Human Dignity Initiative
We are dedicated to the promotion of academic excellence and the pursuit of holiness through the shared values of Reverence, Respect, & Responsibility, out of love for Jesus Christ. The three charisms present in our mission statement -- Reverence, Respect, and Responsibility -- serve as touchstones for our long-range, strategic planning while guiding our daily work. They are the pillars of our Integral Student Outcomes (ISOs) and are present in every classroom and office on campus. They are more than just words on a wall; they are aspirational reminders of who we must be.
While the ISOs guide our thinking and actions, we are also mindful of the ways in which our community presents to the larger world and the reputation of NDP in the minds of others. Recognizing this, we also believe all are made in the image of God (Genesis 1:27). The word catholic means “universal.” As a community, we stand firm in our faith especially in regard to the events happening in our world today. Expanding upon Father Kurt’s Prayer for Justice (see right), NDP has convened a Steering Committee composed of faculty, staff, parents, students, alumni, and administrators to oversee a systemic equity audit and guide stakeholders to lead the initiative. Their efforts will involve addressing all of the ways in which human dignity is subjugated and trivialized -- racism/ethnicity, sexism/genderism, ageism, ableism, sizeism, classism, country of origin, citizenship status, linguistic profiling, religious persecution, xenophobia...sadly, the list is long.
The defense of Human Dignity is integral to our faith yet counterintuitive to our modern culture. We define human dignity through the words of the Church:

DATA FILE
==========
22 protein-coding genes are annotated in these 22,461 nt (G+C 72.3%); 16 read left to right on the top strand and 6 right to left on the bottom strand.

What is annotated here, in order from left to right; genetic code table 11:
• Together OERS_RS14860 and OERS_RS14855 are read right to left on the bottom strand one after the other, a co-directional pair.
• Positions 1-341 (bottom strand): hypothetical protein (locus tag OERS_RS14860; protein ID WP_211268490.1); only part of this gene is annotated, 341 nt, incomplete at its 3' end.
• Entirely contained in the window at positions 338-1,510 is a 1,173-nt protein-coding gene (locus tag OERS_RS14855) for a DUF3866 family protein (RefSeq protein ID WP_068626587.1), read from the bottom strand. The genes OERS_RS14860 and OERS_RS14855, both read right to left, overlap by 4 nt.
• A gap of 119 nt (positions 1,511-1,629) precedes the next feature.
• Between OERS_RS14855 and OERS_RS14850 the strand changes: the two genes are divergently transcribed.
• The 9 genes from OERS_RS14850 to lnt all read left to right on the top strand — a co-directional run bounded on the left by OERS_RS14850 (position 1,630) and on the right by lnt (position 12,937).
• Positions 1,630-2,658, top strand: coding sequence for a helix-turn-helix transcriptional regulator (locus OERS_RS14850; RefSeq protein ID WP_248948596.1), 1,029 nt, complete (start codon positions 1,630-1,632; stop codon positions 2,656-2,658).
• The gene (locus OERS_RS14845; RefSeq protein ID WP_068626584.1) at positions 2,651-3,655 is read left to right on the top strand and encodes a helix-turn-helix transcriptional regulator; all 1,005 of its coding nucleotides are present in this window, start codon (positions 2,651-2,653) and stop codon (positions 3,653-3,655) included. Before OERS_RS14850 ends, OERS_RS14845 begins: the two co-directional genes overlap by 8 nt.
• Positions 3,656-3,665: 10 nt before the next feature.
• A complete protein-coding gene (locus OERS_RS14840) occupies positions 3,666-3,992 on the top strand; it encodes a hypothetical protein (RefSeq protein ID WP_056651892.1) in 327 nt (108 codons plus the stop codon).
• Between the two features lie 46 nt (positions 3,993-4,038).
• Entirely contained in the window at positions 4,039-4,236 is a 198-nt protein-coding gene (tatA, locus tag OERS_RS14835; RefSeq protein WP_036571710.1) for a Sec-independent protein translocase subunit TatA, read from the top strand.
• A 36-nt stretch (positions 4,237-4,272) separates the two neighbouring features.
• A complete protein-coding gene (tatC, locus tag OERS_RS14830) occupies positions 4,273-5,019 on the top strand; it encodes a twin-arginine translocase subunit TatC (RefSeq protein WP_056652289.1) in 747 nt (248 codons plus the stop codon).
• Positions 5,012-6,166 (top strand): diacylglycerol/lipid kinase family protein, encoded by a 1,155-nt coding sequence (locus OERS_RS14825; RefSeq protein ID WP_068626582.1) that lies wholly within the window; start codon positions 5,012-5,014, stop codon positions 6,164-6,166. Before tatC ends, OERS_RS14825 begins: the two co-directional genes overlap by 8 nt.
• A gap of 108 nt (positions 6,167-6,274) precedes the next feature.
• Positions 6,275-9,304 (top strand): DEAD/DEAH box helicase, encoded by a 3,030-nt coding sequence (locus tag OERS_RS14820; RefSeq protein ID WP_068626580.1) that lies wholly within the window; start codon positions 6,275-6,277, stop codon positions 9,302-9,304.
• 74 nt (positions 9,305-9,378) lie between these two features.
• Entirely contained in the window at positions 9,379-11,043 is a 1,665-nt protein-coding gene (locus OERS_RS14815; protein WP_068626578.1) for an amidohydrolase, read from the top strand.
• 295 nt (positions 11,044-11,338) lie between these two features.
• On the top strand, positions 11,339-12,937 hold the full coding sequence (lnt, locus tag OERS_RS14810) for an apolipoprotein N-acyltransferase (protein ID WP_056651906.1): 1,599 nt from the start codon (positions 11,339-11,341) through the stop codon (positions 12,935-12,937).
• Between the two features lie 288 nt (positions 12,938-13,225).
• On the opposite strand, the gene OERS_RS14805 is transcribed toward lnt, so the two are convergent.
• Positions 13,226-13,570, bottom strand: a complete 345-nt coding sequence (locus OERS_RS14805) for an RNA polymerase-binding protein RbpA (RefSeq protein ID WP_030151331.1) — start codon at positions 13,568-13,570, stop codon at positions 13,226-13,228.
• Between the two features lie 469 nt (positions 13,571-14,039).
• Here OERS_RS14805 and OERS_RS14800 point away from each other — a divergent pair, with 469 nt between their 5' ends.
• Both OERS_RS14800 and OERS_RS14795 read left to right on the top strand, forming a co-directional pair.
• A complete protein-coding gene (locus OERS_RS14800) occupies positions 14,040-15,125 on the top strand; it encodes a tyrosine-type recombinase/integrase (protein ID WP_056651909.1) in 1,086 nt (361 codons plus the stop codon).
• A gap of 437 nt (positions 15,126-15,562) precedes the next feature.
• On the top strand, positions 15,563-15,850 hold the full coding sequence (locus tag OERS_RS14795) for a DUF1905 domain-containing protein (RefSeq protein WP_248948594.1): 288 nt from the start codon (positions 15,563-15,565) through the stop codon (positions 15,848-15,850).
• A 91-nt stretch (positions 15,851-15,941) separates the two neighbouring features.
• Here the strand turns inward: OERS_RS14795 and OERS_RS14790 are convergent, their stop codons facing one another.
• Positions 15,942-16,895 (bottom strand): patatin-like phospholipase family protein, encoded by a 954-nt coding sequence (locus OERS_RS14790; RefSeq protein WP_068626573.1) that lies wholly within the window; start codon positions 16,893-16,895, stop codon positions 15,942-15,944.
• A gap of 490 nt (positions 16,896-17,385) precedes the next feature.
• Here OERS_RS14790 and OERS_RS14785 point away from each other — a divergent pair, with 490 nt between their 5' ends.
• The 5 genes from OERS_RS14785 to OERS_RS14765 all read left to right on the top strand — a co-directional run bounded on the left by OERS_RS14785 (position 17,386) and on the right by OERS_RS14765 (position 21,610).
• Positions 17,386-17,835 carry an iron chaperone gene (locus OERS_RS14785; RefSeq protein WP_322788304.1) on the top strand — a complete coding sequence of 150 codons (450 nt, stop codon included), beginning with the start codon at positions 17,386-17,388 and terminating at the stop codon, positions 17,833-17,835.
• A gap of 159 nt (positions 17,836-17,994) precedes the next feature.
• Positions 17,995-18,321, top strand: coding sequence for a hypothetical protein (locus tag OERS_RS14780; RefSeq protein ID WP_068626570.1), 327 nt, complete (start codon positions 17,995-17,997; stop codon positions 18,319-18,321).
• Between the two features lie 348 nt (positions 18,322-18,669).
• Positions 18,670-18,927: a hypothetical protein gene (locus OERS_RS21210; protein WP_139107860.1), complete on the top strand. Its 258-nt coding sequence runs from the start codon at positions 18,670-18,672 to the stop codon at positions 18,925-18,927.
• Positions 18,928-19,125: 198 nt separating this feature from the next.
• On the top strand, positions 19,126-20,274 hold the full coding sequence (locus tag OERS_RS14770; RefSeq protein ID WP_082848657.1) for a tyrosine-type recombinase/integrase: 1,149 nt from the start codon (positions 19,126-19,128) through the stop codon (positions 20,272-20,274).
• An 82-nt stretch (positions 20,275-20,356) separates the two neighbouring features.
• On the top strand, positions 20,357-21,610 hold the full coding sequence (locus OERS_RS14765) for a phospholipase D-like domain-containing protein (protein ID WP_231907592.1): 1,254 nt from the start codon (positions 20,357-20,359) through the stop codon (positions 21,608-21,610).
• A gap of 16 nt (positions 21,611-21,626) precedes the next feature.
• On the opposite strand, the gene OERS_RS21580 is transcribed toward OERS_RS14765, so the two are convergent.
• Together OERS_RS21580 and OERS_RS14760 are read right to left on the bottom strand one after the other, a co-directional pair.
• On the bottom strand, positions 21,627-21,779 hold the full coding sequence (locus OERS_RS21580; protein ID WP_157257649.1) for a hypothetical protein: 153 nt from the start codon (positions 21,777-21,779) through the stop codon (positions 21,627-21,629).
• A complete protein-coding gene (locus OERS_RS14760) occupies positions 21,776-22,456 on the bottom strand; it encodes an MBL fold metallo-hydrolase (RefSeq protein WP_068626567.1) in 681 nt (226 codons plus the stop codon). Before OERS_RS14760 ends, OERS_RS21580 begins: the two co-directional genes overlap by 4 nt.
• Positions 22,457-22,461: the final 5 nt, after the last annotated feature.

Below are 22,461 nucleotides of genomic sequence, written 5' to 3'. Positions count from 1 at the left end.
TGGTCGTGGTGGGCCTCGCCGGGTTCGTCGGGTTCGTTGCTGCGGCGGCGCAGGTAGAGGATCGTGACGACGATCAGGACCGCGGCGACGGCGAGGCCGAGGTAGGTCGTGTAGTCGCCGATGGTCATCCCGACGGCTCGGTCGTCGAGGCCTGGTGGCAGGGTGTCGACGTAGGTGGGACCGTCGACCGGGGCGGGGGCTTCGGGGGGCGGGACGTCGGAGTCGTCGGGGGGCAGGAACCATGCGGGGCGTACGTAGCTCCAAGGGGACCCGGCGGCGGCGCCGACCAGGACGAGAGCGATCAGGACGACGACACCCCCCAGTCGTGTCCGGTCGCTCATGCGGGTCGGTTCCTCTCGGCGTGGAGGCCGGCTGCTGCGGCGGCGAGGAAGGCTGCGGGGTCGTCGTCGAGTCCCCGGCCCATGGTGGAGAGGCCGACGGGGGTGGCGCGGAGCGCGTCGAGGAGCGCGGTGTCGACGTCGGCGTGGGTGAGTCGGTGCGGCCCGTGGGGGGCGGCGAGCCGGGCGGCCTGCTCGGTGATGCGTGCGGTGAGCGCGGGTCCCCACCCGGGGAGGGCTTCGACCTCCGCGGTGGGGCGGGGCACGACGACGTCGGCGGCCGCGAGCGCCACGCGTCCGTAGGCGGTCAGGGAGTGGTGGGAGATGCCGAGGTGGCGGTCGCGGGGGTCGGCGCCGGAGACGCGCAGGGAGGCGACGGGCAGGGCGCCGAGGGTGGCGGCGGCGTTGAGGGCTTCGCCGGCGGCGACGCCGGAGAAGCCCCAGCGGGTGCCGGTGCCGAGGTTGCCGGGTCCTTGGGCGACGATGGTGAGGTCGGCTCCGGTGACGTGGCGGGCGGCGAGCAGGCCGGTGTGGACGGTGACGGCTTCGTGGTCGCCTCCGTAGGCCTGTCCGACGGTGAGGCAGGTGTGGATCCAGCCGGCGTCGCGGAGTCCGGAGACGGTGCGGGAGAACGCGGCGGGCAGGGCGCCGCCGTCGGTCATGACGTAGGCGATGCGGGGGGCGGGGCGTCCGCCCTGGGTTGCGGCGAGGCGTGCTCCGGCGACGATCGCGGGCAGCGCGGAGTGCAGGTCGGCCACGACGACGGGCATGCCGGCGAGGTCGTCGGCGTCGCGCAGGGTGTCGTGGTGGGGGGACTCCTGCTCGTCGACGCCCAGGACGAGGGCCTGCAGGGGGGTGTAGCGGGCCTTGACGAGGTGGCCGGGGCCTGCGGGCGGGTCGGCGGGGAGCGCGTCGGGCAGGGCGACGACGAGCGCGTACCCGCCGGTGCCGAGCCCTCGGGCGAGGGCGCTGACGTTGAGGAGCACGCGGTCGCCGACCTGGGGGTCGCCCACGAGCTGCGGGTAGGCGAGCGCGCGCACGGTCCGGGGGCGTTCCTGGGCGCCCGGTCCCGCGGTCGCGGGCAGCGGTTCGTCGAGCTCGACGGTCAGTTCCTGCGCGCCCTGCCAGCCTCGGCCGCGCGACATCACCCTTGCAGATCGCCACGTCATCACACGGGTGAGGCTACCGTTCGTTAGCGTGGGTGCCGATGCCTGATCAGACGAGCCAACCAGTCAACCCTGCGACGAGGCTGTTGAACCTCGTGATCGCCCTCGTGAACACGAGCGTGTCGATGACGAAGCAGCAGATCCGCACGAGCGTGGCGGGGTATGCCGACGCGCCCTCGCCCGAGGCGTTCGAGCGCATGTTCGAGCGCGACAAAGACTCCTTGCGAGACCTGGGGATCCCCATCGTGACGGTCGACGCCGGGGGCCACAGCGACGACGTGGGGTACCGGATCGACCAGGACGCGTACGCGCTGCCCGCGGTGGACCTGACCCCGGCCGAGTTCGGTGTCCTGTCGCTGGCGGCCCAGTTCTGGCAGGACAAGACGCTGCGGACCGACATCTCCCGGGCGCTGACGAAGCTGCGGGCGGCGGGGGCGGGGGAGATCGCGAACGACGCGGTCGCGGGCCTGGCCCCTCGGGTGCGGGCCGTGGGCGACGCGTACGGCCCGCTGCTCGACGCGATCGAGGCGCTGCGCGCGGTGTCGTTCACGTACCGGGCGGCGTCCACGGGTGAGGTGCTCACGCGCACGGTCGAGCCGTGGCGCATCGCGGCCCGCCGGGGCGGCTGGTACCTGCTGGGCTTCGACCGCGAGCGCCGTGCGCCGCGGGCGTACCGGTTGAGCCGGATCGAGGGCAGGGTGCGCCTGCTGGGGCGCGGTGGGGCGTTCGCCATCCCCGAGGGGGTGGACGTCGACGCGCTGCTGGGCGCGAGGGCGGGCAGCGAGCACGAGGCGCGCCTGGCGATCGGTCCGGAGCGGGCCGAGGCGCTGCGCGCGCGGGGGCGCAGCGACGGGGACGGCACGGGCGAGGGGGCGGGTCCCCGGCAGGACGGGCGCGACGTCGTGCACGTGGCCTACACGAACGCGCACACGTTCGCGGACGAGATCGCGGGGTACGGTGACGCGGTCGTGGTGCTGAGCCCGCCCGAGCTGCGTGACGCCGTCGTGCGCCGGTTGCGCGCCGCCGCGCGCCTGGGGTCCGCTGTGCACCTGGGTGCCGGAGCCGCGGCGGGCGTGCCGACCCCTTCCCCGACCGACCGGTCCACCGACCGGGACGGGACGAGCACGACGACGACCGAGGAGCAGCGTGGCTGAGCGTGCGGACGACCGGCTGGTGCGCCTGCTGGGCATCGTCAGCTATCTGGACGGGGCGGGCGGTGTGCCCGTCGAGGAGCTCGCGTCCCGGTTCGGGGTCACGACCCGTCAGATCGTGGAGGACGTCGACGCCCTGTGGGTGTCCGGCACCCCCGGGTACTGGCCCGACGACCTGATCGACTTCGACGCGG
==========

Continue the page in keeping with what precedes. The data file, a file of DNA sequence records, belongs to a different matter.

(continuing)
“Their dignity does not come from the work they do, but from the persons they are” (St. John Paul II, On the Hundredth Year, #11).
“Any human society, if it is to be well-ordered and productive, must lay down as a foundation this principle, namely, that every human being is a person, that is, his nature is endowed with intelligence and free will. Indeed, precisely because he is a person he has rights and obligations flowing directly and simultaneously from his very nature” (Pacem in Terris (“Peace on Earth”), Saint Pope John XXIII, 1963, #9).
“At the center of all Catholic social teaching are the transcendence of God and the dignity of the human person. The human person is the clearest reflection of God’s presence in the world; all of the Church’s work in pursuit of both justice and peace is designed to protect and promote the dignity of every person. For each person not only reflects God, but is the expression of God’s creative work and the meaning of Christ’s redemptive ministry” (U.S. Catholic Bishops, The Challenge of Peace, 1983, #15).
"Again and again, the Church has acted as a mediator in finding solutions to problems affecting peace, social harmony, the land, the defense of life, human and civil rights, and so forth. And how much good has been done by Catholic schools and universities around the world! This is a good thing. Yet, we find it difficult to make people see that when we raise other questions less palatable to public opinion, we are doing so out of fidelity to precisely the same convictions about human dignity and the common good" (Evangelii Gaudium, ["The Joy of the Gospel"], Pope Francis, 2013, # 65).